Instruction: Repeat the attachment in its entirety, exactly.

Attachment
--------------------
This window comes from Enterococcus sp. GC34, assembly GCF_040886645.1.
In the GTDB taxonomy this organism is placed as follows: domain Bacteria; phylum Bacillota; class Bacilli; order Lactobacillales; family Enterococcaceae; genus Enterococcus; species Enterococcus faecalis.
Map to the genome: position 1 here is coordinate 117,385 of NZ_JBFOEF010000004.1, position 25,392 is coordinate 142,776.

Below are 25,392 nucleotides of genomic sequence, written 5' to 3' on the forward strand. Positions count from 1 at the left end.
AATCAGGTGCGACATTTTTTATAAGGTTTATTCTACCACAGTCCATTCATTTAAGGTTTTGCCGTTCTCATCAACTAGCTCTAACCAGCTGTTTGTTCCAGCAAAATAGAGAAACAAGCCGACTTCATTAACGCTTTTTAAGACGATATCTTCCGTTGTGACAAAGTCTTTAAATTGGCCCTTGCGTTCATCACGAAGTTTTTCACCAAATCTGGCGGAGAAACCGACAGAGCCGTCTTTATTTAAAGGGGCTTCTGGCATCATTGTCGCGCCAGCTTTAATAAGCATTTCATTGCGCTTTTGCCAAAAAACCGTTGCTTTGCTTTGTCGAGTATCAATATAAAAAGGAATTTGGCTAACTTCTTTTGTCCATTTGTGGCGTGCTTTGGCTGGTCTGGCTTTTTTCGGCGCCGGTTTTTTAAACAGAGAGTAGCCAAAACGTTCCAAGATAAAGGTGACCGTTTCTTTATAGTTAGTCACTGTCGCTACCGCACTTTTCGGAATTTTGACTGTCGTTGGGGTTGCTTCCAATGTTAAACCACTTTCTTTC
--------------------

This window comes from Enterococcus sp. GC34, assembly GCF_040886645.1.
In the GTDB taxonomy this organism is placed as follows: domain Bacteria; phylum Bacillota; class Bacilli; order Lactobacillales; family Enterococcaceae; genus Enterococcus; species Enterococcus faecalis.
Map to the genome: position 1 here is coordinate 117,385 of NZ_JBFOEF010000004.1, position 25,392 is coordinate 142,776.

Below are 25,392 nucleotides of genomic sequence, written 5' to 3' on the forward strand. Positions count from 1 at the left end.
AATCAGGTGCGACATTTTTTATAAGGTTTATTCTACCACAGTCCATTCATTTAAGGTTTTGCCGTTCTCATCAACTAGCTCTAACCAGCTGTTTGTTCCAGCAAAATAGAGAAACAAGCCGACTTCATTAACGCTTTTTAAGACGATATCTTCCGTTGTGACAAAGTCTTTAAATTGGCCCTTGCGTTCATCACGAAGTTTTTCACCAAATCTGGCGGAGAAACCGACAGAGCCGTCTTTATTTAAAGGGGCTTCTGGCATCATTGTCGCGCCAGCTTTAATAAGCATTTCATTGCGCTTTTGCCAAAAAACCGTTGCTTTGCTTTGTCGAGTATCAATATAAAAAGGAATTTGGCTAACTTCTTTTGTCCATTTGTGGCGTGCTTTGGCTGGTCTGGCTTTTTTCGGCGCCGGTTTTTTAAACAGAGAGTAGCCAAAACGTTCCAAGATAAAGGTGACCGTTTCTTTATAGTTAGTCACTGTCGCTACCGCACTTTTCGGAATTTTGACTGTCGTTGGGGTTGCTTCCAATGTTAAACCACTTTCTTTC